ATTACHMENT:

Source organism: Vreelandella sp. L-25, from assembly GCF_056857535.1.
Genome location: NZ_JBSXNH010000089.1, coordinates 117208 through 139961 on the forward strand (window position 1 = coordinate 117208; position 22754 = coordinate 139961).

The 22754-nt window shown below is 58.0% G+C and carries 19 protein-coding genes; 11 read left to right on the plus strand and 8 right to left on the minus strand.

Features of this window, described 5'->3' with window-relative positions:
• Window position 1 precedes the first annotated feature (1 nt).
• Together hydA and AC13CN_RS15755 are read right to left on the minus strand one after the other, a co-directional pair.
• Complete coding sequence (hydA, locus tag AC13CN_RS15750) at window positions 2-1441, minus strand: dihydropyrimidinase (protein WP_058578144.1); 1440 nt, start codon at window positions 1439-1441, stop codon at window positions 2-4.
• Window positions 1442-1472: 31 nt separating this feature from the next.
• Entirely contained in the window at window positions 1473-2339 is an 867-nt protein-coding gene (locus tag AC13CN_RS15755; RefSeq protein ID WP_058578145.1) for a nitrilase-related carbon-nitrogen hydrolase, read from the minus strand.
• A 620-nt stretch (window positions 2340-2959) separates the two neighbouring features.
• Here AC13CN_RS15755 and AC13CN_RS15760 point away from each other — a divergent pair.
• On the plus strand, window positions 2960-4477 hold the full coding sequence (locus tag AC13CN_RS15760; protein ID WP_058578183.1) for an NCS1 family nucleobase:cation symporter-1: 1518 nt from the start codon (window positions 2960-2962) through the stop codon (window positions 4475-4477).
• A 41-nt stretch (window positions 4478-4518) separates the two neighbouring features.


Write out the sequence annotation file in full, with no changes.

Source organism: Vreelandella sp. L-25, from assembly GCF_056857535.1.
Genome location: NZ_JBSXNH010000089.1, coordinates 117208 through 139961 on the forward strand (window position 1 = coordinate 117208; position 22754 = coordinate 139961).

The 22754-nt window shown below is 58.0% G+C and carries 19 protein-coding genes; 11 read left to right on the plus strand and 8 right to left on the minus strand.

Features of this window, described 5'->3' with window-relative positions:
• Window position 1 precedes the first annotated feature (1 nt).
• Together hydA and AC13CN_RS15755 are read right to left on the minus strand one after the other, a co-directional pair.
• Complete coding sequence (hydA, locus tag AC13CN_RS15750) at window positions 2-1441, minus strand: dihydropyrimidinase (protein WP_058578144.1); 1440 nt, start codon at window positions 1439-1441, stop codon at window positions 2-4.
• Window positions 1442-1472: 31 nt separating this feature from the next.
• Entirely contained in the window at window positions 1473-2339 is an 867-nt protein-coding gene (locus tag AC13CN_RS15755; RefSeq protein ID WP_058578145.1) for a nitrilase-related carbon-nitrogen hydrolase, read from the minus strand.
• A 620-nt stretch (window positions 2340-2959) separates the two neighbouring features.
• Here AC13CN_RS15755 and AC13CN_RS15760 point away from each other — a divergent pair.
• On the plus strand, window positions 2960-4477 hold the full coding sequence (locus tag AC13CN_RS15760; protein ID WP_058578183.1) for an NCS1 family nucleobase:cation symporter-1: 1518 nt from the start codon (window positions 2960-2962) through the stop codon (window positions 4475-4477).
• A 41-nt stretch (window positions 4478-4518) separates the two neighbouring features.